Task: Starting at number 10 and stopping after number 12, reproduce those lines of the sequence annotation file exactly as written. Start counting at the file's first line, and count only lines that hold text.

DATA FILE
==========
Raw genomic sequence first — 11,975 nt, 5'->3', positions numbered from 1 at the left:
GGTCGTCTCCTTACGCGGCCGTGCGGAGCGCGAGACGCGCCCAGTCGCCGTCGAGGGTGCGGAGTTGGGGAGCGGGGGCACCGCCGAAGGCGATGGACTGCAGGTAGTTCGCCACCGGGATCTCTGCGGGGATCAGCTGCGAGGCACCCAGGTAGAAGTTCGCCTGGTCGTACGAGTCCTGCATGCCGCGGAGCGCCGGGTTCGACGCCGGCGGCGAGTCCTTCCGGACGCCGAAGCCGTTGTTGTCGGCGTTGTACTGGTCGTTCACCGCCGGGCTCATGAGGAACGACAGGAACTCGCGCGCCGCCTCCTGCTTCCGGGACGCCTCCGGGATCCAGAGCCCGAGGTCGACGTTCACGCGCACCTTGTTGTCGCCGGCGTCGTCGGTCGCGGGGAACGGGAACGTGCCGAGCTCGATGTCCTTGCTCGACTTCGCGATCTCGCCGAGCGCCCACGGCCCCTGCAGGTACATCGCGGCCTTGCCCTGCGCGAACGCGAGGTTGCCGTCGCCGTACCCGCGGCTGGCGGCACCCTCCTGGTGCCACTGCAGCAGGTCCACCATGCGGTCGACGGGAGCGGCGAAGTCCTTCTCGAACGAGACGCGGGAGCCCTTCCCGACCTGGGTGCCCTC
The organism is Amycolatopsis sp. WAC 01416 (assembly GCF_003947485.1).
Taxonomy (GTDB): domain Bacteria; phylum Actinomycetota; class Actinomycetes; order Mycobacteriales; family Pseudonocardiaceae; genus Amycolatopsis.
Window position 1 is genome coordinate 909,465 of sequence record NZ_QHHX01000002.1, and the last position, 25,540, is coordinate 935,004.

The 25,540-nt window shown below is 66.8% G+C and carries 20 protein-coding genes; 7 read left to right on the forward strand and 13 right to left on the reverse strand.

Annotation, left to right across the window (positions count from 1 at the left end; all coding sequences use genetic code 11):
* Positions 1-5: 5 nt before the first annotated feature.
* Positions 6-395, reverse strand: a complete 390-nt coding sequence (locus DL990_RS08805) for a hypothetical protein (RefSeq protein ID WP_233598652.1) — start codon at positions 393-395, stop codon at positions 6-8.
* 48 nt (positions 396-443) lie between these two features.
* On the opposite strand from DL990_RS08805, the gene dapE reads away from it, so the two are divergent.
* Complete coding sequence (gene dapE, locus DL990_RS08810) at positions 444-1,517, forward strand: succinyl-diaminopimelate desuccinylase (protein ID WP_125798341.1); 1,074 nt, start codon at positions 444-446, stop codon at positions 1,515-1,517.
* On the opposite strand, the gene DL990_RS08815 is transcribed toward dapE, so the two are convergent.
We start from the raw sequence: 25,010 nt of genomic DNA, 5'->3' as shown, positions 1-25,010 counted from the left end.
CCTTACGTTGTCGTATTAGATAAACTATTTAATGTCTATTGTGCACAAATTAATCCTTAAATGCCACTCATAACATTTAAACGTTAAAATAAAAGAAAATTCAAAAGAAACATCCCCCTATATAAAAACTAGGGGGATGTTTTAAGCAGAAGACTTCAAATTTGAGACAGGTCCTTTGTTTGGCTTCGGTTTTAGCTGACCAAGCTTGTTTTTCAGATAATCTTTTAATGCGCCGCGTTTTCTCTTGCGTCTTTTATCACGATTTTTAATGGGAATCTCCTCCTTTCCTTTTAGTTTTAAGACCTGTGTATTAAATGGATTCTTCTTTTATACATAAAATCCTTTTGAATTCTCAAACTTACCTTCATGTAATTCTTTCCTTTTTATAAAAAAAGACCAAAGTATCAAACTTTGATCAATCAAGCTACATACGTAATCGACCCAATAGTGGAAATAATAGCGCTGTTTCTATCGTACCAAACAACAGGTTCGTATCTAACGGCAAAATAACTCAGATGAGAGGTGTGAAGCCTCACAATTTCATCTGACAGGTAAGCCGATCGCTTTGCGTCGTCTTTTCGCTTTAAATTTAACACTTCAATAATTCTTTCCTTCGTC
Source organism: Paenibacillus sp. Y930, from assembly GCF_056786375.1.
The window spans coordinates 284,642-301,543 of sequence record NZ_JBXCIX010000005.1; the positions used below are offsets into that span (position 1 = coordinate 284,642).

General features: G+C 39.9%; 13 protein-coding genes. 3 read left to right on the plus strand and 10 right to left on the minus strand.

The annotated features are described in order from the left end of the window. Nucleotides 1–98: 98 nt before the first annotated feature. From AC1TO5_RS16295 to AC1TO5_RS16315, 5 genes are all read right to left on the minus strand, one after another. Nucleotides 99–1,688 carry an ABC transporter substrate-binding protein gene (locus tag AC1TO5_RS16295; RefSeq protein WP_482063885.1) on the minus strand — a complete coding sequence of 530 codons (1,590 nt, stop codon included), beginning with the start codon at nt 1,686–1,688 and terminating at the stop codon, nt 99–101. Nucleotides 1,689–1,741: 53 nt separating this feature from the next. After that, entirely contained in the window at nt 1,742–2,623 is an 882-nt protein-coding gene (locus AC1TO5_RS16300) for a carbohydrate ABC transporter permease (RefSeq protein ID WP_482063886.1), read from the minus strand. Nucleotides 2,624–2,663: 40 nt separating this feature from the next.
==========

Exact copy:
* 48 nt (positions 396-443) lie between these two features.
* On the opposite strand from DL990_RS08805, the gene dapE reads away from it, so the two are divergent.
* Complete coding sequence (gene dapE, locus DL990_RS08810) at positions 444-1,517, forward strand: succinyl-diaminopimelate desuccinylase (protein ID WP_125798341.1); 1,074 nt, start codon at positions 444-446, stop codon at positions 1,515-1,517.